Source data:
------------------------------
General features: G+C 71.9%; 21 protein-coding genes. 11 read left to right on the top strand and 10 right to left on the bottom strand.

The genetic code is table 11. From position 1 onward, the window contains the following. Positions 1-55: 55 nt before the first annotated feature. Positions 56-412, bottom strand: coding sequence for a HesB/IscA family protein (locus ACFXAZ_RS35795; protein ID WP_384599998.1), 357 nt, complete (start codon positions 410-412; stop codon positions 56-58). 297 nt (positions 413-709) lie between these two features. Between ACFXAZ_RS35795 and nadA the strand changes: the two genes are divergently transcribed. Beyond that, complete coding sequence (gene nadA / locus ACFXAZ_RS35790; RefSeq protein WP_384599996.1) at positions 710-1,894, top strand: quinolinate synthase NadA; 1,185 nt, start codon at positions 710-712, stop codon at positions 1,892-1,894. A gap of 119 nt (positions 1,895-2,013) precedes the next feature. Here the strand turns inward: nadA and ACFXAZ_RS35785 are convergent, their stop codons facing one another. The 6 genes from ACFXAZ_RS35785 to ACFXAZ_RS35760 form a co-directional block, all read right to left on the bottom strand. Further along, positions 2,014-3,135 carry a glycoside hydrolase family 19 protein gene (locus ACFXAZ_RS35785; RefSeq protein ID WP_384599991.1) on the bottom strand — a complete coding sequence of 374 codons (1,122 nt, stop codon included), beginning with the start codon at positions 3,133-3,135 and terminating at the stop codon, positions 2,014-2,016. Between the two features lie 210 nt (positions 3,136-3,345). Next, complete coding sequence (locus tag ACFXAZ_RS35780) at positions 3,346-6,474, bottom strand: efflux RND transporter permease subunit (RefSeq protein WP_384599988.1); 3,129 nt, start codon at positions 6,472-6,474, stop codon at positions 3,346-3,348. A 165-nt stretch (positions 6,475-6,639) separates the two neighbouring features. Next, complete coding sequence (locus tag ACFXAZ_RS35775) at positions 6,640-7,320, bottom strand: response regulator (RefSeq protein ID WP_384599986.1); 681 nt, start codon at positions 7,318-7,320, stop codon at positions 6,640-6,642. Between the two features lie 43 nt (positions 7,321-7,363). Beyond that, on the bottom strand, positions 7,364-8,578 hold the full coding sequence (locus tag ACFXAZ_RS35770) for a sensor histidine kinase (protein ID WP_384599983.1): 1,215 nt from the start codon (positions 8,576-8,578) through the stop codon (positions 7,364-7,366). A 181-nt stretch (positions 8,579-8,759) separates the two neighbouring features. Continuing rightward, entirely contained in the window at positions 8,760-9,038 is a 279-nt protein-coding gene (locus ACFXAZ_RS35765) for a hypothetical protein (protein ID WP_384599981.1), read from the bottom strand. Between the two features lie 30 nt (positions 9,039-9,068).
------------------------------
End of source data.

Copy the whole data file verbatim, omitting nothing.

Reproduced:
General features: G+C 71.9%; 21 protein-coding genes. 11 read left to right on the top strand and 10 right to left on the bottom strand.

The genetic code is table 11. From position 1 onward, the window contains the following. Positions 1-55: 55 nt before the first annotated feature. Positions 56-412, bottom strand: coding sequence for a HesB/IscA family protein (locus ACFXAZ_RS35795; protein ID WP_384599998.1), 357 nt, complete (start codon positions 410-412; stop codon positions 56-58). 297 nt (positions 413-709) lie between these two features. Between ACFXAZ_RS35795 and nadA the strand changes: the two genes are divergently transcribed. Beyond that, complete coding sequence (gene nadA / locus ACFXAZ_RS35790; RefSeq protein WP_384599996.1) at positions 710-1,894, top strand: quinolinate synthase NadA; 1,185 nt, start codon at positions 710-712, stop codon at positions 1,892-1,894. A gap of 119 nt (positions 1,895-2,013) precedes the next feature. Here the strand turns inward: nadA and ACFXAZ_RS35785 are convergent, their stop codons facing one another. The 6 genes from ACFXAZ_RS35785 to ACFXAZ_RS35760 form a co-directional block, all read right to left on the bottom strand. Further along, positions 2,014-3,135 carry a glycoside hydrolase family 19 protein gene (locus ACFXAZ_RS35785; RefSeq protein ID WP_384599991.1) on the bottom strand — a complete coding sequence of 374 codons (1,122 nt, stop codon included), beginning with the start codon at positions 3,133-3,135 and terminating at the stop codon, positions 2,014-2,016. Between the two features lie 210 nt (positions 3,136-3,345). Next, complete coding sequence (locus tag ACFXAZ_RS35780) at positions 3,346-6,474, bottom strand: efflux RND transporter permease subunit (RefSeq protein WP_384599988.1); 3,129 nt, start codon at positions 6,472-6,474, stop codon at positions 3,346-3,348. A 165-nt stretch (positions 6,475-6,639) separates the two neighbouring features. Next, complete coding sequence (locus tag ACFXAZ_RS35775) at positions 6,640-7,320, bottom strand: response regulator (RefSeq protein ID WP_384599986.1); 681 nt, start codon at positions 7,318-7,320, stop codon at positions 6,640-6,642. Between the two features lie 43 nt (positions 7,321-7,363). Beyond that, on the bottom strand, positions 7,364-8,578 hold the full coding sequence (locus tag ACFXAZ_RS35770) for a sensor histidine kinase (protein ID WP_384599983.1): 1,215 nt from the start codon (positions 8,576-8,578) through the stop codon (positions 7,364-7,366). A 181-nt stretch (positions 8,579-8,759) separates the two neighbouring features. Continuing rightward, entirely contained in the window at positions 8,760-9,038 is a 279-nt protein-coding gene (locus ACFXAZ_RS35765) for a hypothetical protein (protein ID WP_384599981.1), read from the bottom strand. Between the two features lie 30 nt (positions 9,039-9,068).